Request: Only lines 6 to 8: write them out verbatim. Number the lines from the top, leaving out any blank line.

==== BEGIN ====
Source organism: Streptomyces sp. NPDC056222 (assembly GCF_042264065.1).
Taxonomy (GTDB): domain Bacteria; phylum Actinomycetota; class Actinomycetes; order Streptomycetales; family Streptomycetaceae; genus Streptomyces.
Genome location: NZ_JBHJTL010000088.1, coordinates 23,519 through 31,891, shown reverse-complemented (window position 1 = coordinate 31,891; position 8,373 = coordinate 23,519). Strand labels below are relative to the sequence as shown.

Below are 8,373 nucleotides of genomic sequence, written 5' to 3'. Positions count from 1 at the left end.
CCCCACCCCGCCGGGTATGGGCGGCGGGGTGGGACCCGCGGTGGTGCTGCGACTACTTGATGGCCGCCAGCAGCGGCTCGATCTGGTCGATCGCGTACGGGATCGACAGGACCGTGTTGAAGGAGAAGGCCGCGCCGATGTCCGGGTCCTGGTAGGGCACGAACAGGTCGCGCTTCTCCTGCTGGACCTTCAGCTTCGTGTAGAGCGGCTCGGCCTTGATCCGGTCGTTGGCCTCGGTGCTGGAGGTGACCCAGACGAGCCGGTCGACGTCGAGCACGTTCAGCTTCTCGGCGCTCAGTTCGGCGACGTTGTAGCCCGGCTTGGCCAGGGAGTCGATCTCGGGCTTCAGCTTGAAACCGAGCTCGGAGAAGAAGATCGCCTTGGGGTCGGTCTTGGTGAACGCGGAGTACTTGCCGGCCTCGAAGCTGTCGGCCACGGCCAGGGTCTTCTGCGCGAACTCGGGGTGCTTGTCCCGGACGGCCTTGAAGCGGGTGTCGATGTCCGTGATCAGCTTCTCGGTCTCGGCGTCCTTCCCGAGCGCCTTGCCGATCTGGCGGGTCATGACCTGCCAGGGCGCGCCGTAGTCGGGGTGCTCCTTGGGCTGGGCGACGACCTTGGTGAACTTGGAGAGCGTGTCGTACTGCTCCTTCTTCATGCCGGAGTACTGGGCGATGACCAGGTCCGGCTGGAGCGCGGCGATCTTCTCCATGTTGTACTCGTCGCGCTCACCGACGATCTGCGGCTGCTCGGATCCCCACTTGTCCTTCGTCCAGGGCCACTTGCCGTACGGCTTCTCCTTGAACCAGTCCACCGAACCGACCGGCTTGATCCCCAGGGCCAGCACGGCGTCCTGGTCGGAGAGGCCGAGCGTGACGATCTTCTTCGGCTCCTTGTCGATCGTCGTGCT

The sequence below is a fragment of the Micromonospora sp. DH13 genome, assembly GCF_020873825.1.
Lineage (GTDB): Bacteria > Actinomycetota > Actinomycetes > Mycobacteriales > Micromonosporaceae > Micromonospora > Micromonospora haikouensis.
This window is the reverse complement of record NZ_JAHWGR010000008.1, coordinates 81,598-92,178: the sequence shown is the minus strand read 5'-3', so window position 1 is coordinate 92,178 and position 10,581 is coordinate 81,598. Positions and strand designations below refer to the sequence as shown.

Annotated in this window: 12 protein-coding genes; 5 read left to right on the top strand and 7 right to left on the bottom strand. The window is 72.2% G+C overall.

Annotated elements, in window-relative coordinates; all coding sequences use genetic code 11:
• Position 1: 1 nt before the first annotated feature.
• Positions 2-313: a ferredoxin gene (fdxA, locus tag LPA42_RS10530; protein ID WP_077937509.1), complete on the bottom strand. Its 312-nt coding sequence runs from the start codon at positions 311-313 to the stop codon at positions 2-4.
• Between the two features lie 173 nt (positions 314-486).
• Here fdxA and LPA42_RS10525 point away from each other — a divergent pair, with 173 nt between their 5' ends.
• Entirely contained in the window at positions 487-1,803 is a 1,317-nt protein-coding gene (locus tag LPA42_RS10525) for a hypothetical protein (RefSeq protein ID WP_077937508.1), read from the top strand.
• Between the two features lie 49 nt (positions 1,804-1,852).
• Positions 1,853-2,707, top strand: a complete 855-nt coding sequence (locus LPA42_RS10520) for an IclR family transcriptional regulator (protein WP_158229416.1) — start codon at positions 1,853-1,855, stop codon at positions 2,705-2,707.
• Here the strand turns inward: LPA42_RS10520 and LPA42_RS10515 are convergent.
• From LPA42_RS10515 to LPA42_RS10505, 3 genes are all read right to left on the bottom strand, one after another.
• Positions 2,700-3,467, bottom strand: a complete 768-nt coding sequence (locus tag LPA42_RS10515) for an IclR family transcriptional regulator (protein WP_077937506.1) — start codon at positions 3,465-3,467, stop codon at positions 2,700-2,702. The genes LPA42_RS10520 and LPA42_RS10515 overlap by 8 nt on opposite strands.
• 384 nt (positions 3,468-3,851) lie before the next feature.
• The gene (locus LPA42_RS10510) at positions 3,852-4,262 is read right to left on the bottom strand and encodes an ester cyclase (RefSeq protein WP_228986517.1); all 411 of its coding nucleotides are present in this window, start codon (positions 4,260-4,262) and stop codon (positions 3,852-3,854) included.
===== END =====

The sequence below is a fragment of the Micromonospora sp. DH13 genome, assembly GCF_020873825.1.
Lineage (GTDB): Bacteria > Actinomycetota > Actinomycetes > Mycobacteriales > Micromonosporaceae > Micromonospora > Micromonospora haikouensis.
This window is the reverse complement of record NZ_JAHWGR010000008.1, coordinates 81,598-92,178: the sequence shown is the minus strand read 5'-3', so window position 1 is coordinate 92,178 and position 10,581 is coordinate 81,598. Positions and strand designations below refer to the sequence as shown.